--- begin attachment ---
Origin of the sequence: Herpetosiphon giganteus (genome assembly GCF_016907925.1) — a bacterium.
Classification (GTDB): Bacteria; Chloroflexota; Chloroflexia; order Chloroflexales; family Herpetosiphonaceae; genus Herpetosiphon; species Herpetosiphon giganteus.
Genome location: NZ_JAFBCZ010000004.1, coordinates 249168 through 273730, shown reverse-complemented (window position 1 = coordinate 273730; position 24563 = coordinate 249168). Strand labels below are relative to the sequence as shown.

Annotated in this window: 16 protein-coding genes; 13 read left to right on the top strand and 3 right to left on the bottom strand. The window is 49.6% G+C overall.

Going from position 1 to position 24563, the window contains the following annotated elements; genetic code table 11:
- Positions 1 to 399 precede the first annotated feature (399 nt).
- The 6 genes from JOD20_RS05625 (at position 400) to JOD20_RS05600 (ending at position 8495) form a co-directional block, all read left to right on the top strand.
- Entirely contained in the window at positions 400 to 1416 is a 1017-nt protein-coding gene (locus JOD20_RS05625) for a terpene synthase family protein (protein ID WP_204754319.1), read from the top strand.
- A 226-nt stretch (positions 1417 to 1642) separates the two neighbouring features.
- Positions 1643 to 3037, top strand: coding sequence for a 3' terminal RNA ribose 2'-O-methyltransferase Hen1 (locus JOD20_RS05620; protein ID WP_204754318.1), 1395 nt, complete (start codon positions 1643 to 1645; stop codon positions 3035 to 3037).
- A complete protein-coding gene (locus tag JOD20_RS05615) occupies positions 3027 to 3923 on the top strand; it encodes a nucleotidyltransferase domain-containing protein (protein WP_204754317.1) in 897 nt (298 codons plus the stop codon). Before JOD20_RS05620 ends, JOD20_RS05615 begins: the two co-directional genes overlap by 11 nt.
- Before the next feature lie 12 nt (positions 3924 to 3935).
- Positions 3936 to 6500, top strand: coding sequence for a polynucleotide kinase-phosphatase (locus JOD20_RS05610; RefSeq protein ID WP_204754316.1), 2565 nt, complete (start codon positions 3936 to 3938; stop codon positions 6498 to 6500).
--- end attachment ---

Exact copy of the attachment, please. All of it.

Origin of the sequence: Herpetosiphon giganteus (genome assembly GCF_016907925.1) — a bacterium.
Classification (GTDB): Bacteria; Chloroflexota; Chloroflexia; order Chloroflexales; family Herpetosiphonaceae; genus Herpetosiphon; species Herpetosiphon giganteus.
Genome location: NZ_JAFBCZ010000004.1, coordinates 249168 through 273730, shown reverse-complemented (window position 1 = coordinate 273730; position 24563 = coordinate 249168). Strand labels below are relative to the sequence as shown.

Annotated in this window: 16 protein-coding genes; 13 read left to right on the top strand and 3 right to left on the bottom strand. The window is 49.6% G+C overall.

Going from position 1 to position 24563, the window contains the following annotated elements; genetic code table 11:
- Positions 1 to 399 precede the first annotated feature (399 nt).
- The 6 genes from JOD20_RS05625 (at position 400) to JOD20_RS05600 (ending at position 8495) form a co-directional block, all read left to right on the top strand.
- Entirely contained in the window at positions 400 to 1416 is a 1017-nt protein-coding gene (locus JOD20_RS05625) for a terpene synthase family protein (protein ID WP_204754319.1), read from the top strand.
- A 226-nt stretch (positions 1417 to 1642) separates the two neighbouring features.
- Positions 1643 to 3037, top strand: coding sequence for a 3' terminal RNA ribose 2'-O-methyltransferase Hen1 (locus JOD20_RS05620; protein ID WP_204754318.1), 1395 nt, complete (start codon positions 1643 to 1645; stop codon positions 3035 to 3037).
- A complete protein-coding gene (locus tag JOD20_RS05615) occupies positions 3027 to 3923 on the top strand; it encodes a nucleotidyltransferase domain-containing protein (protein WP_204754317.1) in 897 nt (298 codons plus the stop codon). Before JOD20_RS05620 ends, JOD20_RS05615 begins: the two co-directional genes overlap by 11 nt.
- Before the next feature lie 12 nt (positions 3924 to 3935).
- Positions 3936 to 6500, top strand: coding sequence for a polynucleotide kinase-phosphatase (locus JOD20_RS05610; RefSeq protein ID WP_204754316.1), 2565 nt, complete (start codon positions 3936 to 3938; stop codon positions 6498 to 6500).